But wait, I hear you say – I see five stones, not four! And you are right. there are five stones, whereas originally there had been only four, and all the records state that this row consists of four stones. The photograph in David’s book, which dates to 1998, clearly shows four.

So – where did the fifth, and smallest, stone come from? It’s a head-scratcher and all we can do is point to the presence of the nearby fairy fort and speculate that the Other Crowd are messing with us.

And then it was on to the piece of prehistory that David discovered in the course of his survey. I should explain here that much of what the Mealagh Valley group was documenting was already known, since the whole county had been surveyed in the 1980s. But what the County Survey lists and what a local group like this looks at, will differ – for example, this group was interested in folklore and local stories about the monuments they visited and about items of interest beyond the remit of the county survey. Moreover, because they are local themselves, they are likely to be contacted if anyone spots an unusual rock or such like, and can be on the spot to examine new ‘finds’. Finally, a project like this generates appreciation and pride in, and a sense of ownership of, one’s heritage, and thus, hopefully, less likelihood of monuments being damaged.

David had been alerted by a farmer to a ‘funny pile of stones’ on the boundaries of the townlands of Ardrah and Gortnacowly (Gort na Camhlaigh – field of the ruins), an area that had been impacted by forestry activity. It’s quite high up and the views are immense. As we walked up, it sent shivers down our spines as David related how he hunted around for what had been described to him, almost giving up, and finally stumbling upon the mangled remains of what he instantly recognised as a Bronze Age wedge tomb.

A digger clearing out a drainage ditch had inflicted damage but most of the stones were still lying around. One side of the tomb, and the back stone, were in situ. That’s probably the capstone, or one of them, on the other side of the fence.

As an archaeologist, it’s actually quite rare in Ireland to discover a previously unrecorded monument – having done so once or twice I know what a thrill it is. David’s wedge tomb is a classic of its type – see my post Wedge Tombs: Last of the Megaliths for more about them. That’s David above, showing us how to make sense of the stones, both those in situ and those which have been disturbed. He was able to ascertain that the workings in the area had turned up quartz pebbles – a feature of several West Cork wedge tombs.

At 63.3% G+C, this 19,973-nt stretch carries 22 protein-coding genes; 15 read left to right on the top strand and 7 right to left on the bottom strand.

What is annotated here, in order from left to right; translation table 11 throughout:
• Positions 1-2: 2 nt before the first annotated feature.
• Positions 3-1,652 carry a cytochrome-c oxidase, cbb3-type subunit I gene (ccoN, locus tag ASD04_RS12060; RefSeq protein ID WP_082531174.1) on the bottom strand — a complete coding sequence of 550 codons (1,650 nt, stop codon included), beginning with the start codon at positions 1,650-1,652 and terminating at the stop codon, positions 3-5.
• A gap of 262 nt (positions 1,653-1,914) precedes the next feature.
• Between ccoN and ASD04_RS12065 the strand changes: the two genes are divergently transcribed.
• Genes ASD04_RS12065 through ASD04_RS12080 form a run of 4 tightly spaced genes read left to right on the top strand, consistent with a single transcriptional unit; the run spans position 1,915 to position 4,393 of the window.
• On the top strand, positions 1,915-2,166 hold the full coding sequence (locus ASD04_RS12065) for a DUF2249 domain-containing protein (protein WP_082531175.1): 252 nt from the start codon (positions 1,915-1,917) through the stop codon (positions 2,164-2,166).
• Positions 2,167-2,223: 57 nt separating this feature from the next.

This one was, as expected, oriented towards the setting sun – but that doesn’t begin to describe the incredible sweep of the view from this point – the whole of Bantry Bay lay before us, with the Beara on one side and Sheep’s Head on the other.

Our final visit of the day was to a type of monument I had never seen before – a ‘Four Poster’. That’s it, above, and note that there is a distant view of the sea, ten kilometres away, from it.

Only five four posters have been recorded in Ireland, one in Wexford, one in Kerry and the other four in West Cork. Here’s what the National Monuments site has to say about them: An arrangement of four upright stones standing at the corners of an irregular quadrilateral. The stones are usually graded in height with the tallest stone at either the south-west or north-east corner. Their closest counterparts are to be found in northern England and Scotland. These monuments are closely related to stone circles in date and function though they are much less numerous. These are dated to the Bronze Age (c. 2400-500 BC).

There are, in fact, only three stones remaining here. The largest stone is massive and of course there are all kind of alignment possibilities with arrangements like this. The closest counterpart to these four posters are to be found in Northern England and Scotland. There have been no excavations at four posters in Ireland but those few which have been dug in Britain yielded a Bronze Age range of dates.

We saw some other things along the way – a booley (above), a hedge school, a mass rock – and Robert wants to write in the future about one particular site, so I won’t deal with it here. The day was cold and crisp – but you hardly notice little things like freezing hands with a landscape like this to wander around in.

What a great day! Thank you, David, for being our tour guide and friend and we look forward to returning the favour soon.

Round Ring

It’s an area to the south-east of Clonakilty town in West Cork – Ring. A mix of ‘big sky’ landscapes, with a fresh view of the sea at every turn; quays, harbours, old industry, archaeology – some fabulous hidden coves and small beaches. With our new-found freedom of being able to travel anywhere in our own county (Cork is the largest of Ireland’s counties: 180km from one end to the other), we set out to more closely explore a region which we have somehow always passed by hitherto.

For us, the journey to Ring involves turning off the main N71 in the centre of Clonakilty (above) and following the road that runs beside the water (or sandbanks and mud flats, depending on the state of the tide). As you can see from the aerial view, it’s a pastoral landscape, a big centre for dairy farming; no mountain surprises, but undulating enough to ensure twists and turns through old lanes and new boreens.